Thursday, January 12, 2012

Ghulam Azam taken into custody

A major step forward in the trial process.


The arrest of former ameer of Jamaat-e-Islami Ghulam Azam on Wednesday adds a vital phase to the trial process begun against the war criminals and those who committed crimes against humanity in 1971.

This is an important turning point in the trial process. Just as men like Tikka Khan were perpetrators of war crimes, Ghulam Azam symbolised betrayal and collaboration with the occupation forces of Pakistan and of crimes committed by Al-Badr, al-Shams, etc. 

As the ameer of Jamaat-e-Islami, he was instrumental in aiding the Pakistani forces to form the al-Badr and al-Shams killer squads. 

These storm troopers were created to annihilate freedom fighters, political leaders and workers, commit arson, and carry out loot, plunder and rape. He was allegedly behind the creation of Razakars as the ancillary force of a murderous Pakistani regime.

What we particularly recall with horror is the heinous snuffing out of Bengali intellectuals just hours before the dawn of independence with the ulterior motive of crippling the new nation.

Without any prejudice to the trial process, now that this man has been taken into custody, the law should take its own course to bring him to justice. Though he is responsible for a shameful betrayal of his countrymen and committed crimes of historic proportions against humanity, we would like to see a fair and just trial against all the accused persons in the International Crimes Tribunal.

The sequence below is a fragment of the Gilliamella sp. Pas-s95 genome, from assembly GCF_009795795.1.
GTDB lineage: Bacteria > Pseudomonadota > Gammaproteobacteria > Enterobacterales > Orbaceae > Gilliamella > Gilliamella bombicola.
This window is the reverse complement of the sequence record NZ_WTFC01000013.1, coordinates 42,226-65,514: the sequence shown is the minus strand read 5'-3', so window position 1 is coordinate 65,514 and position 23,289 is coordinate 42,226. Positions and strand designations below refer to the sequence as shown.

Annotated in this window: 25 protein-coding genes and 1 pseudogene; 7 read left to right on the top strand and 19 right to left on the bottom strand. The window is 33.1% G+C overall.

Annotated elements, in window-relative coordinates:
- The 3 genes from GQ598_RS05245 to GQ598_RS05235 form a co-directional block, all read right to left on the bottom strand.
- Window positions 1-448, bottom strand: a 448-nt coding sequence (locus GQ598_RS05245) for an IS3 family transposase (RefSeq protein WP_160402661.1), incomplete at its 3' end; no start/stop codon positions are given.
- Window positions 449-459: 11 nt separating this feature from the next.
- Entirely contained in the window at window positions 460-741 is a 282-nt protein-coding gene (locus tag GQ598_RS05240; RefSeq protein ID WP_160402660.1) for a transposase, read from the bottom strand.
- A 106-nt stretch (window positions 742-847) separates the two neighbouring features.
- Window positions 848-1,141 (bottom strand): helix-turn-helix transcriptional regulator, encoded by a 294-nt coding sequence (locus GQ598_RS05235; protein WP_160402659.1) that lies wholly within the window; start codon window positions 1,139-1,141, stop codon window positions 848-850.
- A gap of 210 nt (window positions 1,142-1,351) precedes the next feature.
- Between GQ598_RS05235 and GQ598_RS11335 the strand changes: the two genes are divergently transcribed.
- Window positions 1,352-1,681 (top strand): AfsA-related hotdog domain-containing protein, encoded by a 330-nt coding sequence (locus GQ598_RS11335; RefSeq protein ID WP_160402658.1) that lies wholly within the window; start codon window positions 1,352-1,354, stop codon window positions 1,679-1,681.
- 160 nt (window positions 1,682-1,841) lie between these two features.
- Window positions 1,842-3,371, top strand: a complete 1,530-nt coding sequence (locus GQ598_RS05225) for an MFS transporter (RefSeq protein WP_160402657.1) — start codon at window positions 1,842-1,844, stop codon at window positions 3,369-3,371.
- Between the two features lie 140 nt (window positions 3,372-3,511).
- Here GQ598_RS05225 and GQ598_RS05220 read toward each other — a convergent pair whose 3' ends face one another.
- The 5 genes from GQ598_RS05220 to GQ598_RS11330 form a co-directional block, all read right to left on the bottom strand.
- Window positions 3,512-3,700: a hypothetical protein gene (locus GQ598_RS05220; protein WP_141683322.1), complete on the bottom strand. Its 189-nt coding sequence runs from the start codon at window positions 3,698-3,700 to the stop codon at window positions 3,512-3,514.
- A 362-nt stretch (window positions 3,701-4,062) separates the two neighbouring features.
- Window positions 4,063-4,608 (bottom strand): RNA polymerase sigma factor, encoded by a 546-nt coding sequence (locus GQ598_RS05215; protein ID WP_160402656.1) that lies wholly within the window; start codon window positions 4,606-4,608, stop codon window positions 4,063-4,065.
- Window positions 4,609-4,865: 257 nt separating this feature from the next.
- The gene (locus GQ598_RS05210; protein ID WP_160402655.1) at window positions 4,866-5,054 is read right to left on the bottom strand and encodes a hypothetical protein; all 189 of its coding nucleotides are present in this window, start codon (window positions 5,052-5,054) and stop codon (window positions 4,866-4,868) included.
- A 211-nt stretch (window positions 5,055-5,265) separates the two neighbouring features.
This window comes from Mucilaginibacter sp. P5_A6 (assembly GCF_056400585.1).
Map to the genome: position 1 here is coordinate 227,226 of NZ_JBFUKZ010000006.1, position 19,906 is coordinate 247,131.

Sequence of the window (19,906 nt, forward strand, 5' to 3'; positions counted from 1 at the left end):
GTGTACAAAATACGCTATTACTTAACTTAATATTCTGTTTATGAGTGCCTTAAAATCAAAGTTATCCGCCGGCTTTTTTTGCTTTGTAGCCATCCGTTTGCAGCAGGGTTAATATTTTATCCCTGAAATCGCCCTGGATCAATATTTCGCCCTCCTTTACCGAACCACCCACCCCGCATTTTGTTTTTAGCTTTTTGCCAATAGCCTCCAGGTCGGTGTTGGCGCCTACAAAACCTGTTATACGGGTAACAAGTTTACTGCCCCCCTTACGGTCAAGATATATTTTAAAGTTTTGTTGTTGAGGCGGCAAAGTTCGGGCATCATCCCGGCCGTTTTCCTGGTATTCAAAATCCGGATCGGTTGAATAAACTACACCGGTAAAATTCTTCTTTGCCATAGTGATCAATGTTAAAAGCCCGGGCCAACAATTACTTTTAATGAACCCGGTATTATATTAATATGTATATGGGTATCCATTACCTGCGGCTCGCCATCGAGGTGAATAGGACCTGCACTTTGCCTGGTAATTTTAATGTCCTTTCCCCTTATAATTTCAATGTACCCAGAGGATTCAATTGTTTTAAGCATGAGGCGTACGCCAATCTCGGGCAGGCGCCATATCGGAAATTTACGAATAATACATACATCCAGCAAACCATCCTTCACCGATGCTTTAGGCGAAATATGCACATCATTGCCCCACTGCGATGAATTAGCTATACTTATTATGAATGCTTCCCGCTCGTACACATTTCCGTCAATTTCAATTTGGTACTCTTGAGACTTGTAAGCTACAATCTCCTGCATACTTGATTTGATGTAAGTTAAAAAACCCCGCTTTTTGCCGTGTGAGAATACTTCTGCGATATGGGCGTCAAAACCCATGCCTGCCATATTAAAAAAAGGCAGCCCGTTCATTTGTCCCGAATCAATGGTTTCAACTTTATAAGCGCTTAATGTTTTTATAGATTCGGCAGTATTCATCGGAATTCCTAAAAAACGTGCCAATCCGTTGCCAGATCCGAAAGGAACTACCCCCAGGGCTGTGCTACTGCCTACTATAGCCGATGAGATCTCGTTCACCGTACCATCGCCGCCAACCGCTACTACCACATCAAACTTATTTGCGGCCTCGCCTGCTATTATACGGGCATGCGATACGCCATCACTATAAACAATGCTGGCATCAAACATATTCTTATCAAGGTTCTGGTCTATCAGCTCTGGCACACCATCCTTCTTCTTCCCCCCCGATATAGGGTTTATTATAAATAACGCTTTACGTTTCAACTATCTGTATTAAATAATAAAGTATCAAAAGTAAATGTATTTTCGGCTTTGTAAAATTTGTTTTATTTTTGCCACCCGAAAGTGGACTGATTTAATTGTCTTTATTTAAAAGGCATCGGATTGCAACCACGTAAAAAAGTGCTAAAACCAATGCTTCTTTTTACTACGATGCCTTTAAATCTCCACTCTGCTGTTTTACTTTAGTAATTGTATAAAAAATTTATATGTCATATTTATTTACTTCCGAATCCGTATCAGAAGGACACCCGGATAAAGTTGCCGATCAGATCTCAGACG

That the trial could not take place during the last forty years is a national shame. Successive governments either deliberately adopted a laid back attitude or were reluctant to initiate any process of trial. We recall here with anger that President Ziaur Rahman abolished the Collaborators' Act and allowed the return of Golam Azam to Bangladesh, thus facilitating a restoration of his citizenship.

Ghulam Azam was among those who did not show even a hint of remorse for their vicious betrayal of the people even in an independent Bangladesh and went about doing their politics defending their past role. They deserve nothing but our scorn. 

Thus, it is with a sense of accomplishment that we view the trial of the war criminals, however belatedly our process of repaying our debts to the martyrs can be said to have begun.

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